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Secondary school children do not read much

ONE evening I sat watching Zambia National Broadcasting Corporation and on came the Zamspellit competition.
I resolved that half an hour would not be too much to spare to Zamtel and the school children even though I had a load of things to attend to.
It is always interesting to hear words being spelt, especially that the programme was about secondary school children spelling English words.
This group usually amazes me. Generally, children in Lusaka speak good English and in some cases better than their language. They have a lot of gadgets at their disposal.
One can bear with children in the rural settings. Their options are, in most cases, limited and if they are fortunate the radio is the only other media through which they get to hear the English language apart from the classroom.
It is unimaginable to see that some of the children who appeared on the  programme struggled to spell words used in everyday English language.
At the worst, they fail to say the letters that make up a word like nucleus. I shuddered to think what would have happened if the moderator included words like xenophobia, liaison or manouevre.
That television programme has brought out some cardinal issues which make one wonder what the school-going children do in school and with their spare time.
It leaves one wondering where the interests of some school-going children lie and whether some of this generation has any dreams for the future.
Dreams start from one’s childhood and they take shape as a person grows from one stage to another.
During the growing stage, in particular as a child attends school, they are inspired by a number of people they get to meet.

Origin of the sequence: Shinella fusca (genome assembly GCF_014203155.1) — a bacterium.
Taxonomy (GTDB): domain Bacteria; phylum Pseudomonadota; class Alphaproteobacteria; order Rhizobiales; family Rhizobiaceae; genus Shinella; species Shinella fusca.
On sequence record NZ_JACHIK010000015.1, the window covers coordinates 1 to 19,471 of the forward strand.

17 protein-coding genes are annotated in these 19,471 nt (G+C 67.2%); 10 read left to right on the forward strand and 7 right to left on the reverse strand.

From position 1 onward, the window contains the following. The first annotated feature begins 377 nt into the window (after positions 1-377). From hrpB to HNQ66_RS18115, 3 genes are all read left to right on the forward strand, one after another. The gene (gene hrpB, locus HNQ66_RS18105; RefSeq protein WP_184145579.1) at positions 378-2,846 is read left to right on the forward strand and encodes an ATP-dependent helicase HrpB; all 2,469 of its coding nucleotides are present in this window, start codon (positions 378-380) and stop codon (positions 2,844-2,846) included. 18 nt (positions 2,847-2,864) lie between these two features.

That is why children today will dream about being a nurse and 10 years later, that dream is abandoned and a new one would have been adopted, maybe to become a pilot.
A child who keeps on changing their future outlook would probably be forgiven, at least they still have a dream of being someone when they grow up.
Some children seem to have no motivation in that direction. That is why it is not uncommon to find a school-leaver who graduated from secondary school and three years later that child has no clue on what to do in life.
In some cases, it takes parents to make a decision for the child and such children may find themselves doing badly in their academic programme.
But leave such children to be home, they are doomed for life and their doom is compounded by the fact that such a child does not have an interest in reading books that can expand their knowledge, let alone improve their English.
Reading is a highly commendable habit. It not only opens up one’s mind because of the information found  in books, but it also equips a person with a good vocabulary because of the words one is exposed to.
The question therefore is: do these children lack books or can we be right to conclude that their interest in reading good and useful literature is at zero on the gauge?
Furthermore, do their schools have deliberate programmes to encourage reading so that pupils are not only trained in academic work but also stimulated to a practice of gaining knowledge through reading on various topics on their own?
For some children, their lack of interest in reading is compounded by computer games, the television or other gadgets which seem more attractive and less enduring.
There is a lot to read and one does not need to find a library because most of our libraries are now used as study centres because they lack literature that makes for good reading.
The Bible is a book that is found in most homes in Zambia and a version like the English Standard Version (ESV) contains simple English suitable for secondary school-going children.
There is also Christian literature,  an abundance of magazines, newspapers and other publications that can help improve one’s vocabulary and sustain interest in reading.
The country needs to develop children who are motivated to seek out new things on their own because they have gathered abundant knowledge from books.
Can it be apt to say that if you want to hide something from a Zambia secondary school going child, put it in a book?
The author is editorials editor at the Zambia Daily Mail.

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